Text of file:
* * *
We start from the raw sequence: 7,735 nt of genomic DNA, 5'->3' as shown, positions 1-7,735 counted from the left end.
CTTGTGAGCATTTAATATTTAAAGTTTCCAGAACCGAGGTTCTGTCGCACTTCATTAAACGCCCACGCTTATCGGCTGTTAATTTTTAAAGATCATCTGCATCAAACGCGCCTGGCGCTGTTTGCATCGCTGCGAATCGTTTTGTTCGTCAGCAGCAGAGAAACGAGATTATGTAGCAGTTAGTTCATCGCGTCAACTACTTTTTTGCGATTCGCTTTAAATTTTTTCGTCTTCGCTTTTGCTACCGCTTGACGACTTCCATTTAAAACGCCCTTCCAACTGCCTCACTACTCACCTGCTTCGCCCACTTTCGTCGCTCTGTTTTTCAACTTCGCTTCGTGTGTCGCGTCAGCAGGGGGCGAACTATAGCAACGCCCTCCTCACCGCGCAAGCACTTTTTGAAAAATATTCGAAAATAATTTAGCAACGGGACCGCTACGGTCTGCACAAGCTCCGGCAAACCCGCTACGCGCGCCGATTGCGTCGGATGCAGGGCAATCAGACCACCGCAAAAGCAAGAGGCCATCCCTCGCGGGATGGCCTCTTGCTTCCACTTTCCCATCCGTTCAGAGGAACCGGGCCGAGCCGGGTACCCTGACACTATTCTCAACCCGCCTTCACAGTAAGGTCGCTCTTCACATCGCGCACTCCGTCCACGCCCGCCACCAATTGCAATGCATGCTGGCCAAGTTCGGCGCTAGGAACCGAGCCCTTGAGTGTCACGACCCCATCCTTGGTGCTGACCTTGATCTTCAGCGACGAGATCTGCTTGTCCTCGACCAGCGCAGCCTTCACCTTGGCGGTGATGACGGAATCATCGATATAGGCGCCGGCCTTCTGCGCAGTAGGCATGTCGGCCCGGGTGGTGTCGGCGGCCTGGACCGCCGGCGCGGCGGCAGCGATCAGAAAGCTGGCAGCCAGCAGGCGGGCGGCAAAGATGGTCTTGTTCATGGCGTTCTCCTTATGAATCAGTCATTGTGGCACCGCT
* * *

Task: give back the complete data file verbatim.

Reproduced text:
We start from the raw sequence: 7,735 nt of genomic DNA, 5'->3' as shown, positions 1-7,735 counted from the left end.
CTTGTGAGCATTTAATATTTAAAGTTTCCAGAACCGAGGTTCTGTCGCACTTCATTAAACGCCCACGCTTATCGGCTGTTAATTTTTAAAGATCATCTGCATCAAACGCGCCTGGCGCTGTTTGCATCGCTGCGAATCGTTTTGTTCGTCAGCAGCAGAGAAACGAGATTATGTAGCAGTTAGTTCATCGCGTCAACTACTTTTTTGCGATTCGCTTTAAATTTTTTCGTCTTCGCTTTTGCTACCGCTTGACGACTTCCATTTAAAACGCCCTTCCAACTGCCTCACTACTCACCTGCTTCGCCCACTTTCGTCGCTCTGTTTTTCAACTTCGCTTCGTGTGTCGCGTCAGCAGGGGGCGAACTATAGCAACGCCCTCCTCACCGCGCAAGCACTTTTTGAAAAATATTCGAAAATAATTTAGCAACGGGACCGCTACGGTCTGCACAAGCTCCGGCAAACCCGCTACGCGCGCCGATTGCGTCGGATGCAGGGCAATCAGACCACCGCAAAAGCAAGAGGCCATCCCTCGCGGGATGGCCTCTTGCTTCCACTTTCCCATCCGTTCAGAGGAACCGGGCCGAGCCGGGTACCCTGACACTATTCTCAACCCGCCTTCACAGTAAGGTCGCTCTTCACATCGCGCACTCCGTCCACGCCCGCCACCAATTGCAATGCATGCTGGCCAAGTTCGGCGCTAGGAACCGAGCCCTTGAGTGTCACGACCCCATCCTTGGTGCTGACCTTGATCTTCAGCGACGAGATCTGCTTGTCCTCGACCAGCGCAGCCTTCACCTTGGCGGTGATGACGGAATCATCGATATAGGCGCCGGCCTTCTGCGCAGTAGGCATGTCGGCCCGGGTGGTGTCGGCGGCCTGGACCGCCGGCGCGGCGGCAGCGATCAGAAAGCTGGCAGCCAGCAGGCGGGCGGCAAAGATGGTCTTGTTCATGGCGTTCTCCTTATGAATCAGTCATTGTGGCACCGCT